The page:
ave you been sleeping well lately? If the state of affairs is worrying you, take heart, you are not alone. Seems like the whole country is suffering from insomnia!
The American Medical Association claims you will be more prone to stress, anxiety, depression, flu, colds and a whole slew of other ailments without proper sleep. How important is a good night’s slumber? According to experts, sleep is essential if you want to look young, stay healthy and feel great. One study claims that 100 million Americans are waking up tired each morning!
What could be the problem? Besides politics and the coronavirus? Perhaps the mattress is all wrong. It might be too hard, not firm enough or, worse yet, could contain a trillion dust mites. (I think the man who told me this was trying to sell me a vacuum cleaner.) If your back is all knotted up in the morning, there could be a spring coil that is protruding slightly, pressing on your spine. Actually, just going to bed could be downright dangerous. You could wake up out of alignment, which can not only ruin your day but harm your posture.
Worry much? If you do, it can cost you as much as two hours of sleep every night! Why wait until nighttime to fret over life’s situations? Have yourself a worry fest in the daylight hours so it is all out of your system by the time you retire. If you don’t sleep well at night, a sleep expert claims that you should “never, ever have one of those digital clocks on your bedside table that has big, red bold numbers.” It can “traumatize” you further when you constantly look at the clock and notice how much precious rest you’re losing.
A woman emailed me to say that between her neighbor’s porch light filtering into her bedroom and the other neighbor’s dog barking all night, sleep has become a “distant memory.” She asks, “Why do people move out to the country to light it up like a parking lot?” Does anyone know the answer? Oh, and on the topic of barking dogs, noise distraction ranks in the top five reasons why people can’t sleep at night.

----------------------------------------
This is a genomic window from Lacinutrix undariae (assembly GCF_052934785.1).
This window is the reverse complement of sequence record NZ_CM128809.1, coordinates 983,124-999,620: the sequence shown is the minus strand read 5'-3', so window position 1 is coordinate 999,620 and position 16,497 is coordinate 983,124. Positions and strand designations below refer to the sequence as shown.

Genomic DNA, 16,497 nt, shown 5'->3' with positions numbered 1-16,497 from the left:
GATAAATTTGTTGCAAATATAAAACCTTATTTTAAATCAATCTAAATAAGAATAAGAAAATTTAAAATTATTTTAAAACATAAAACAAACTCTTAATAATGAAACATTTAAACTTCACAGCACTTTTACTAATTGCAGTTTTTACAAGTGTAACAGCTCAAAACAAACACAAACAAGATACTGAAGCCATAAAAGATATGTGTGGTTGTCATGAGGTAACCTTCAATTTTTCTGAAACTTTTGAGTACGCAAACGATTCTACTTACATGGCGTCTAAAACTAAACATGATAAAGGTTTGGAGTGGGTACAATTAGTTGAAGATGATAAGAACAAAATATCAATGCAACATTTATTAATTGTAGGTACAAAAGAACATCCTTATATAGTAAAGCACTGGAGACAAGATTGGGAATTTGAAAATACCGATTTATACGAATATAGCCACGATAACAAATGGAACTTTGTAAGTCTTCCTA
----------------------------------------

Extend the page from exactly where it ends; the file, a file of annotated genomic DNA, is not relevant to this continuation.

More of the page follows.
Temperature, light, noise, mattress condition and an individual’s state of mind seem to be the big factors in how well (or poorly) a person will sleep. Apparently, none of these factors influence our pets. Dogs seem to require about 18 to 20 hours of sleep a day, can snooze on hard surfaces, curl up in a ball, sleep in weird positions, anywhere and anytime. Humans are not so versatile. Ever been exhausted but unable to fall asleep? Hmm, I thought so. Oh, and if you happen to have small children under the age of 5, you rank in the No. 1 category of all people who are sleep deprived.
Can’t sleep? Turn off the lights, silence the dogs, unplug the digital clock and have a stiff drink. I mean glass of warm milk. And don’t worry. Our world problems will work themselves out. Hopefully, right out of our minds. Have yourself the sweetest of dreams!
Judy Bluhm is a writer and local Realtor. Have a story or a comment? Email Judy at firstname.lastname@example.org.